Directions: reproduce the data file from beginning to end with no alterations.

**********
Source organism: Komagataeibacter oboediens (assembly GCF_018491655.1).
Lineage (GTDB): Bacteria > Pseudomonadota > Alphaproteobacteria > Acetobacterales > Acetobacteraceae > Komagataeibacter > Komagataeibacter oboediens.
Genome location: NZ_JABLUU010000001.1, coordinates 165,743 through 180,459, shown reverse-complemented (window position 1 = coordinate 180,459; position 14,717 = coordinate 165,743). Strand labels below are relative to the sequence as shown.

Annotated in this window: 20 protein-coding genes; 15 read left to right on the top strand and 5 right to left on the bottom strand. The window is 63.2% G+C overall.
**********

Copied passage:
Source organism: Komagataeibacter oboediens (assembly GCF_018491655.1).
Lineage (GTDB): Bacteria > Pseudomonadota > Alphaproteobacteria > Acetobacterales > Acetobacteraceae > Komagataeibacter > Komagataeibacter oboediens.
Genome location: NZ_JABLUU010000001.1, coordinates 165,743 through 180,459, shown reverse-complemented (window position 1 = coordinate 180,459; position 14,717 = coordinate 165,743). Strand labels below are relative to the sequence as shown.

Annotated in this window: 20 protein-coding genes; 15 read left to right on the top strand and 5 right to left on the bottom strand. The window is 63.2% G+C overall.